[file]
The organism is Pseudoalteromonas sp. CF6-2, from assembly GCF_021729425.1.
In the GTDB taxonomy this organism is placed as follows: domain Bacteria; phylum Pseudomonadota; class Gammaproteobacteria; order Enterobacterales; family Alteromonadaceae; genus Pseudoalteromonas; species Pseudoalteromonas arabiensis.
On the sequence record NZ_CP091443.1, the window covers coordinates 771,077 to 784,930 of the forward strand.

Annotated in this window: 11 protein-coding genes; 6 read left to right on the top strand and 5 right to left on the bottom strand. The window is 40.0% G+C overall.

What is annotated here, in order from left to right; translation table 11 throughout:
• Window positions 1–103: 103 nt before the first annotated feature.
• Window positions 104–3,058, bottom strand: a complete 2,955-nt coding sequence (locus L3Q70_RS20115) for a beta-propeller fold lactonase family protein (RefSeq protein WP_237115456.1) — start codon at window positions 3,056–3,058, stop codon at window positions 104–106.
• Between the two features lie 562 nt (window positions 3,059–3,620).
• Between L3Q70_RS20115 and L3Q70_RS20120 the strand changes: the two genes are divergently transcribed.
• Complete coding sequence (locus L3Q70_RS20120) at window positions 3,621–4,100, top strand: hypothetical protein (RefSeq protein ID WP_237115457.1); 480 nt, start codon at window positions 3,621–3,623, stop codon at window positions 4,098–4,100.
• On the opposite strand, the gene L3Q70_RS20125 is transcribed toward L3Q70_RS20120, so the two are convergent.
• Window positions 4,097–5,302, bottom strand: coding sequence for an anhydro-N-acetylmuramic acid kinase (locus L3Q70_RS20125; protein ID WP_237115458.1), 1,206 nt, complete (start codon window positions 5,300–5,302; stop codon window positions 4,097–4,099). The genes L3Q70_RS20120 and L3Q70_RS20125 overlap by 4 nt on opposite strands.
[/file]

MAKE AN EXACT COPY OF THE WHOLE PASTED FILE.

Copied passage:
The organism is Pseudoalteromonas sp. CF6-2, from assembly GCF_021729425.1.
In the GTDB taxonomy this organism is placed as follows: domain Bacteria; phylum Pseudomonadota; class Gammaproteobacteria; order Enterobacterales; family Alteromonadaceae; genus Pseudoalteromonas; species Pseudoalteromonas arabiensis.
On the sequence record NZ_CP091443.1, the window covers coordinates 771,077 to 784,930 of the forward strand.

Annotated in this window: 11 protein-coding genes; 6 read left to right on the top strand and 5 right to left on the bottom strand. The window is 40.0% G+C overall.

What is annotated here, in order from left to right; translation table 11 throughout:
• Window positions 1–103: 103 nt before the first annotated feature.
• Window positions 104–3,058, bottom strand: a complete 2,955-nt coding sequence (locus L3Q70_RS20115) for a beta-propeller fold lactonase family protein (RefSeq protein WP_237115456.1) — start codon at window positions 3,056–3,058, stop codon at window positions 104–106.
• Between the two features lie 562 nt (window positions 3,059–3,620).
• Between L3Q70_RS20115 and L3Q70_RS20120 the strand changes: the two genes are divergently transcribed.
• Complete coding sequence (locus L3Q70_RS20120) at window positions 3,621–4,100, top strand: hypothetical protein (RefSeq protein ID WP_237115457.1); 480 nt, start codon at window positions 3,621–3,623, stop codon at window positions 4,098–4,100.
• On the opposite strand, the gene L3Q70_RS20125 is transcribed toward L3Q70_RS20120, so the two are convergent.
• Window positions 4,097–5,302, bottom strand: coding sequence for an anhydro-N-acetylmuramic acid kinase (locus L3Q70_RS20125; protein ID WP_237115458.1), 1,206 nt, complete (start codon window positions 5,300–5,302; stop codon window positions 4,097–4,099). The genes L3Q70_RS20120 and L3Q70_RS20125 overlap by 4 nt on opposite strands.